Diabetic Eye Screening
Diabetes affects many parts of the eye. Early in the disease, there are often no signs or symptoms. Symptoms of diabetes may be blurred, fluctuating vision, double vision or flashes and floaters. Diabetes may also contribute to the development of cataracts and glaucoma. The most serious complication of diabetes is diabetic retinopathy. The risk of developing diabetic retinopathy is greater if diabetes has been present for a long time or blood sugar levels are not well controlled. Other risk factors include smoking, poor diet and elevated blood pressure. To reduce the risk of developing diabetic retinopathy, it is important to control your blood sugar levels as much as possible.
As part of your eye examination your optometrist may need to put dilating eye-drops in when checking for diabetic retinopathy. They will probably photograph your retina for comparison at your next eye examination. In early stages, diabetic retinopathy is monitored with regular eye examinations. If more severe diabetic retinopathy is suspected, your optometrist will refer you to an ophthalmologist for treatment. If needed, the ophthalmologist may use laser to treat the leaking blood vessels. In some cases, eye surgery may be required.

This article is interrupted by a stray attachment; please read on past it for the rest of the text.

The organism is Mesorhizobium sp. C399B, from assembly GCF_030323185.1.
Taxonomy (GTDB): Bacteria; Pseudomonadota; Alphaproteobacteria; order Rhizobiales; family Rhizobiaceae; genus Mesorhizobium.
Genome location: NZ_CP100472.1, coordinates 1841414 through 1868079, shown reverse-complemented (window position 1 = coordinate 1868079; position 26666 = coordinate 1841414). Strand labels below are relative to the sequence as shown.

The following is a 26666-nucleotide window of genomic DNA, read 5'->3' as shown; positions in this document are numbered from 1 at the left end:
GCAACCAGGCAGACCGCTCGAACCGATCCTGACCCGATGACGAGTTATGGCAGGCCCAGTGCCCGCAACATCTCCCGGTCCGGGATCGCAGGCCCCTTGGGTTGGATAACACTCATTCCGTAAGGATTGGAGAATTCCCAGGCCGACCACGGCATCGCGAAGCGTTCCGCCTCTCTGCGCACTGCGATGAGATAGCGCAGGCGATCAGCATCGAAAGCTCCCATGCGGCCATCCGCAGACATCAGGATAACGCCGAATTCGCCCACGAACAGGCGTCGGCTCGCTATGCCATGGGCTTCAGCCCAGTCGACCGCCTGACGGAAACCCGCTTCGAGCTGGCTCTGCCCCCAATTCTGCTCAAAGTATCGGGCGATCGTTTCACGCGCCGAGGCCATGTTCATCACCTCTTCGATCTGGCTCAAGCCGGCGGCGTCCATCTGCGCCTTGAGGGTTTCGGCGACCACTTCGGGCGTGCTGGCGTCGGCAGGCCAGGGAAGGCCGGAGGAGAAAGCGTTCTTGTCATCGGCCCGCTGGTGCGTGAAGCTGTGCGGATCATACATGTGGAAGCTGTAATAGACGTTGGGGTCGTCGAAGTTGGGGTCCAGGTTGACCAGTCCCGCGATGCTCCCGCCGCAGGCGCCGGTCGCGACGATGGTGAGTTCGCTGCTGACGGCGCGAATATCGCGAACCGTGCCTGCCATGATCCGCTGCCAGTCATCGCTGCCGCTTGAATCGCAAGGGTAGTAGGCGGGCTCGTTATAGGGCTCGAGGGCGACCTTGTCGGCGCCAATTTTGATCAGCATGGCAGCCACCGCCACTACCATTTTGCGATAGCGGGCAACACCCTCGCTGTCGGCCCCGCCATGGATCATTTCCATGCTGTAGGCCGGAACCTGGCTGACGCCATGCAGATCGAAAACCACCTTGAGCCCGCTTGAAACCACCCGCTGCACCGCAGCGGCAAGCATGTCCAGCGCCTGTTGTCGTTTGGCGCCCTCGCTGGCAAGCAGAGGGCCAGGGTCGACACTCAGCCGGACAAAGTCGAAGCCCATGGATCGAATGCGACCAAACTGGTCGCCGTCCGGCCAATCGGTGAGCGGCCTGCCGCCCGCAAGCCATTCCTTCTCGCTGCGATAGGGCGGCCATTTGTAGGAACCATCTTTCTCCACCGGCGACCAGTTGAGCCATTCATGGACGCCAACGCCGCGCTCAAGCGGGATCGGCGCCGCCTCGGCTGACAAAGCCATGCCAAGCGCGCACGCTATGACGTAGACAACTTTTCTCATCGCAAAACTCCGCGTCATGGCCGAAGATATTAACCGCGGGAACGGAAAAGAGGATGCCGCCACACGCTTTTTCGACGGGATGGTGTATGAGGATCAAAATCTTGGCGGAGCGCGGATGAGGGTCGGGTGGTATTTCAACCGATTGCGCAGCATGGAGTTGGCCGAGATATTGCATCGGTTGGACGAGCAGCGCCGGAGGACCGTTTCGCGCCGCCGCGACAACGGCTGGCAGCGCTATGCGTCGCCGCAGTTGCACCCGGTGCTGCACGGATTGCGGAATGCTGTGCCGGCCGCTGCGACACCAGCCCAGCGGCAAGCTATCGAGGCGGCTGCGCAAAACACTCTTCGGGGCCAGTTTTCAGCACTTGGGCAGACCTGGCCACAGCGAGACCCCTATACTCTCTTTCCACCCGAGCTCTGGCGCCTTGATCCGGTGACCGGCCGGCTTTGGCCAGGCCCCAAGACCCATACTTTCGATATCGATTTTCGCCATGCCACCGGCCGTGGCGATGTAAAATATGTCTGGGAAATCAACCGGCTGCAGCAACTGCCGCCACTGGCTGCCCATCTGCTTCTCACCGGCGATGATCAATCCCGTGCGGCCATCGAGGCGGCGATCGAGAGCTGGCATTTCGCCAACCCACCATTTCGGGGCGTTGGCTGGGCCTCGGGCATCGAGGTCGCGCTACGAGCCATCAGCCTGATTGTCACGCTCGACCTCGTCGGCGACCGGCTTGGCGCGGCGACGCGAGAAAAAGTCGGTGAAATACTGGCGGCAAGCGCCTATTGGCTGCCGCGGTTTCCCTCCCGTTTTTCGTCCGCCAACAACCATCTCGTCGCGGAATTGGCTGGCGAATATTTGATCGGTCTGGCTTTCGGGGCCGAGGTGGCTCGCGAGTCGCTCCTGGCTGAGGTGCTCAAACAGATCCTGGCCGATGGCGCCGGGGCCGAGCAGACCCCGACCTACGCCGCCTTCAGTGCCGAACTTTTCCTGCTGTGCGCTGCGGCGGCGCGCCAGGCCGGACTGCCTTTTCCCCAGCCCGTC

Treatment for diabetic retinopathy aims to prevent further damage to the eye and keep the best vision for as long as possible. Usually surgery cannot restore vision that has been lost. It is important to remember that early detection and if necessary, treatment are the best way to reduce the risk of vision loss from diabetic retinopathy.